– hardmath
    Commented Feb 26, 2021 at 15:14

1 Answer 1


The problem of "hints" as answers is complex as what constitutes a hint is not even quite clear, or differently not everything that is presented as a hint actually even is a hint (in my opinion at least). What we are actually often talking about in practice is content in answer posts which is preceded by Hint.

I think it would be a step in the right direction if this style of prepending Hint would be minimized, and the actual intent of the author would be articulated more precisely.

I wrote about this in an answer to a post linked to in the comments; I will not repeat everything.

In comments here it is mentioned that on a Hint answer one can ask for further details, this is true and some will be happy to engage with such comments. However, others will not at all be happy about such comments, because if they had wanted to give a more complete actual answer, they would have given one right away.

To put it pointedly some write Hint because they want to engage in comments, others write Hint because they do not want to engage in comments.

The situation could be resolved by being explicit about ones intent, rather then to prepend Hint and leave it to the readers imagination why exactly this word is there.

For the "hint" answer in the linked to post (not the one in the body of the meta post), I would say that in my opinion this is not really a hint, but it is a brief and to the point answer. In this case, instead of "Hint" I would simply write "Note that" and would consider it as a terse but arguably complete answer. The question there was basically "How to write this as a telescoping series" and the answer gave the way to rewrite the general term.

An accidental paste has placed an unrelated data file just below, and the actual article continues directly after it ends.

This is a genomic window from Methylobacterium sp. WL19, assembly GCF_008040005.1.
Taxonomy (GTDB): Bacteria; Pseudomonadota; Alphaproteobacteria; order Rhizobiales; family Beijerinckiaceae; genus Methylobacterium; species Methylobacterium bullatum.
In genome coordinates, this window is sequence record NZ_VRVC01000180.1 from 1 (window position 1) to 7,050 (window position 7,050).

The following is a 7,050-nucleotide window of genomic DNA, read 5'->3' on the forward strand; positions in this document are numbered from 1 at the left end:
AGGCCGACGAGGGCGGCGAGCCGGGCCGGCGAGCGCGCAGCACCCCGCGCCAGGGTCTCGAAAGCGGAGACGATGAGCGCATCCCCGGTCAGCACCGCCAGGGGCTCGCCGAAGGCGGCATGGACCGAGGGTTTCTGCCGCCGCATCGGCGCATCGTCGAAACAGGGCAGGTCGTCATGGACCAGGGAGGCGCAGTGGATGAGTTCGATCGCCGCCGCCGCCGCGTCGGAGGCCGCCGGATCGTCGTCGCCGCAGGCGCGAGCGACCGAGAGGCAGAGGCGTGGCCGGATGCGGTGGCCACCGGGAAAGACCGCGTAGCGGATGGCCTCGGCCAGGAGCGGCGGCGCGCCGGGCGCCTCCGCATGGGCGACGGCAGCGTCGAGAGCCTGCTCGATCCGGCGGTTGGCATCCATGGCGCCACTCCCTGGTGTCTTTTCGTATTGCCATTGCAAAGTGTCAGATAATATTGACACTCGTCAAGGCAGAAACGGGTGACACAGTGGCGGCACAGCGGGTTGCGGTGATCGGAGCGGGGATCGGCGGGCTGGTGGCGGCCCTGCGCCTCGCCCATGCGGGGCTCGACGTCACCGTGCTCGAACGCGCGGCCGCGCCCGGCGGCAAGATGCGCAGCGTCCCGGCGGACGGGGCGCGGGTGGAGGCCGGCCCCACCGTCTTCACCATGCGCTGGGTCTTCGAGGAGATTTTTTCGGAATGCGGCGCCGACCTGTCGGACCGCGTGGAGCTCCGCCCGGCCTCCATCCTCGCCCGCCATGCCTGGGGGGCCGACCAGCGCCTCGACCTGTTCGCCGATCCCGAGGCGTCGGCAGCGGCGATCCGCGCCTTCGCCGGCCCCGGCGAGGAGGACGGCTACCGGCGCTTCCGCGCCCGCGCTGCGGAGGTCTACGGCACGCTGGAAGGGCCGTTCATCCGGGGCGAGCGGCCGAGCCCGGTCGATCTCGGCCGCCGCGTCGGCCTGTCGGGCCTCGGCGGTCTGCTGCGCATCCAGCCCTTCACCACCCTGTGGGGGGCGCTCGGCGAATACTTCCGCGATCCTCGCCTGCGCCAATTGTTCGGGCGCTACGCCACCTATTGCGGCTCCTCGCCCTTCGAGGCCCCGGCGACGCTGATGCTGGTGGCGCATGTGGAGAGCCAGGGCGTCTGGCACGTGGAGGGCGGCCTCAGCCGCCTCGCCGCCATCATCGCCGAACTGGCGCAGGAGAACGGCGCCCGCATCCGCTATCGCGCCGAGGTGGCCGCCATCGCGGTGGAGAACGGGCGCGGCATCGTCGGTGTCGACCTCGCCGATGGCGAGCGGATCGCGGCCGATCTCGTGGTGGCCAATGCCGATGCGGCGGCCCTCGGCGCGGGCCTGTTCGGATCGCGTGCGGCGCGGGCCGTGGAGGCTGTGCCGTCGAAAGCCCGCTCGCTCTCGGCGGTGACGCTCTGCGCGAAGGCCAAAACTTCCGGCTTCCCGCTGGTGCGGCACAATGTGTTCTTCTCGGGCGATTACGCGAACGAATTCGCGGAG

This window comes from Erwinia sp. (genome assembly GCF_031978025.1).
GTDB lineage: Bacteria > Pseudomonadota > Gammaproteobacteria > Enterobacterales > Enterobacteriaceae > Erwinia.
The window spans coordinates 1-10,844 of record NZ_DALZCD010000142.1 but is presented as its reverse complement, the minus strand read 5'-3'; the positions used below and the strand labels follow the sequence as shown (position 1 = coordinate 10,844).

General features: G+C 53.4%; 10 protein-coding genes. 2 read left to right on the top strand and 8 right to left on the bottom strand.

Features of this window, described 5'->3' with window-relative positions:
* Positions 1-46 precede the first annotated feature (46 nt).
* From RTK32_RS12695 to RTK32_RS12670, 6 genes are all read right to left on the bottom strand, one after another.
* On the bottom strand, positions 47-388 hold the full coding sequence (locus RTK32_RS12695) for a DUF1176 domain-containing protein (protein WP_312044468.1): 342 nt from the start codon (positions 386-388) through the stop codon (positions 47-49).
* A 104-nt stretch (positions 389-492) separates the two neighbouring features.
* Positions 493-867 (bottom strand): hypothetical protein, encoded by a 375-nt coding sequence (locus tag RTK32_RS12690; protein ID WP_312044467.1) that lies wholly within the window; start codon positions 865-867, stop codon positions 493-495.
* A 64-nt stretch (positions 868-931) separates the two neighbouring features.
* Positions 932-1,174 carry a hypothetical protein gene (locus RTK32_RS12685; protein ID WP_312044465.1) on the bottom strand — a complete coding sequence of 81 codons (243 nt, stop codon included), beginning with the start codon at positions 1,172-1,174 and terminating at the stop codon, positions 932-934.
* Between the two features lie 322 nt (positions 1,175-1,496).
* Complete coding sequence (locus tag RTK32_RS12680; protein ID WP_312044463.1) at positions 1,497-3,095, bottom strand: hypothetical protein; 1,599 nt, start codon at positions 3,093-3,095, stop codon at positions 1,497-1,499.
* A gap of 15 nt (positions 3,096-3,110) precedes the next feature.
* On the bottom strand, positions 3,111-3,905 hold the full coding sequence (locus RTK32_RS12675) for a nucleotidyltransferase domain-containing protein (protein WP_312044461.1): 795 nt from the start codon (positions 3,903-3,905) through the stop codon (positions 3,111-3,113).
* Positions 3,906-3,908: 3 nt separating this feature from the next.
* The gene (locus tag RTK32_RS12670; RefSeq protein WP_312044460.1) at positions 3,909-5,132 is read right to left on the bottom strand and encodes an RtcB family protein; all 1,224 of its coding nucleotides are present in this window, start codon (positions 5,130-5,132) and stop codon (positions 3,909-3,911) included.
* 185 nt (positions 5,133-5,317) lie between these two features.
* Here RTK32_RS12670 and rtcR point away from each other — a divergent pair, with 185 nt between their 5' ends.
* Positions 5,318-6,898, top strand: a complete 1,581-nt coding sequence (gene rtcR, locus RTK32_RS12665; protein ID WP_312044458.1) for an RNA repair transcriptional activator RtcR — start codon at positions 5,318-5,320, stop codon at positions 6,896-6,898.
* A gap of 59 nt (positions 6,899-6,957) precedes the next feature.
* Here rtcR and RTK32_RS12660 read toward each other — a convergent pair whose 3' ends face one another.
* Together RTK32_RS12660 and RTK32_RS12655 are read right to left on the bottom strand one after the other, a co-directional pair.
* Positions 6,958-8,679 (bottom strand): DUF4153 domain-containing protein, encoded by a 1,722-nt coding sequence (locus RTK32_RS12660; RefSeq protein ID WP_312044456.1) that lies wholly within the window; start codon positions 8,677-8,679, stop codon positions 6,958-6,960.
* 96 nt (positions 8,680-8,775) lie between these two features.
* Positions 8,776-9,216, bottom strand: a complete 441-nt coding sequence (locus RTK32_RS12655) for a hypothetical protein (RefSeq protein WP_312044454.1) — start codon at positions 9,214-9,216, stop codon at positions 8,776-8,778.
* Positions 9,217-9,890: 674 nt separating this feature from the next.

For the "hint" answer in the meta post it is a bit less clear. I think a bit more detail would be useful. Something like "Writing the general term in a different way, one can see that the series is a telescoping series. Invoking results on the convergence of telescoping series that you likely know, you can conclude easily."

For somebody that knows what a telescoping series is and has seen a handful of examples, the two are basically equivalent. The problem with the Hint is that for somebody that does not know or has never seen the notion of telescoping series it could become confusing. Of course, not knowing what a telescoping series is will make both version incomprehensible, but arguably one can expect the reader to look this up (one might help them with a link, but I would not consider this as an obligation). But now when they try to look it up, things might diverge. It's not inconceivable that looking up telescoping series one will find something like "A series is a telescoping series when it is of the form $\sum_n (a_n -a_{n-1})$ for some sequence $a_n$." Now what? This does not at all look like the series in question. Now, obviously by continuing to dig one will find what is going on, but at that point with the hint, one also just might give up on that and (wrongly) conclude that the hint was not applicable as it does not look like a telescoping series.

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    $\begingroup$ "I think it would be a step in the right direction if . . . the actual intent of the author would be articulated more precisely." This is generally my own practice. As a teacher, I often found students interpreted textbook problems accompanied by "Hints" as though "Hints" were solutions in code (i.e. "the answer is right in front of you, if only you parse this one clue"), which of course they aren't. It distracts some people. Just removing that word and presenting context/guidance seems to work better on average. But many Math.SE users of "Hint" are far better with hints than textbook authors. $\endgroup$ Commented Feb 27, 2021 at 1:31